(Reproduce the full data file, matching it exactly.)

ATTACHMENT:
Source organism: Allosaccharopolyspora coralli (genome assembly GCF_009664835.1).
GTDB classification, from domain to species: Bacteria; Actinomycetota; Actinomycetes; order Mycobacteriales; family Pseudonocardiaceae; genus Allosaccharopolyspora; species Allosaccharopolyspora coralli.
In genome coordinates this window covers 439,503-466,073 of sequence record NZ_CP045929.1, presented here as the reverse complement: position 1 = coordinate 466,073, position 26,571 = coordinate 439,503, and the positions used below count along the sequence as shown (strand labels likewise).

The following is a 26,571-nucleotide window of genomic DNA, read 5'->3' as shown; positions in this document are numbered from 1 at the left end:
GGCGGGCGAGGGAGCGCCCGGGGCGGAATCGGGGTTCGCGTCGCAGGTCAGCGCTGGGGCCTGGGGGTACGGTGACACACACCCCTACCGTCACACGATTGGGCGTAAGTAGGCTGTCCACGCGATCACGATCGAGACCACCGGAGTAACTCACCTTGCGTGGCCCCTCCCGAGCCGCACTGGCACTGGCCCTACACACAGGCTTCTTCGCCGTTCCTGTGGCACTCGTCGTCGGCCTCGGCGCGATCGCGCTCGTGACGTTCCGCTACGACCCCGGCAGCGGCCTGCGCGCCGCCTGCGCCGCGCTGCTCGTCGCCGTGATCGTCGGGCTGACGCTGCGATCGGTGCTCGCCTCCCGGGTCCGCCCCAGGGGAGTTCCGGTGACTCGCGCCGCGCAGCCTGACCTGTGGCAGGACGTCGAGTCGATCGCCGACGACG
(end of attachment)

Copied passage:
Source organism: Allosaccharopolyspora coralli (genome assembly GCF_009664835.1).
GTDB classification, from domain to species: Bacteria; Actinomycetota; Actinomycetes; order Mycobacteriales; family Pseudonocardiaceae; genus Allosaccharopolyspora; species Allosaccharopolyspora coralli.
In genome coordinates this window covers 439,503-466,073 of sequence record NZ_CP045929.1, presented here as the reverse complement: position 1 = coordinate 466,073, position 26,571 = coordinate 439,503, and the positions used below count along the sequence as shown (strand labels likewise).

The following is a 26,571-nucleotide window of genomic DNA, read 5'->3' as shown; positions in this document are numbered from 1 at the left end:
GGCGGGCGAGGGAGCGCCCGGGGCGGAATCGGGGTTCGCGTCGCAGGTCAGCGCTGGGGCCTGGGGGTACGGTGACACACACCCCTACCGTCACACGATTGGGCGTAAGTAGGCTGTCCACGCGATCACGATCGAGACCACCGGAGTAACTCACCTTGCGTGGCCCCTCCCGAGCCGCACTGGCACTGGCCCTACACACAGGCTTCTTCGCCGTTCCTGTGGCACTCGTCGTCGGCCTCGGCGCGATCGCGCTCGTGACGTTCCGCTACGACCCCGGCAGCGGCCTGCGCGCCGCCTGCGCCGCGCTGCTCGTCGCCGTGATCGTCGGGCTGACGCTGCGATCGGTGCTCGCCTCCCGGGTCCGCCCCAGGGGAGTTCCGGTGACTCGCGCCGCGCAGCCTGACCTGTGGCAGGACGTCGAGTCGATCGCCGACGACG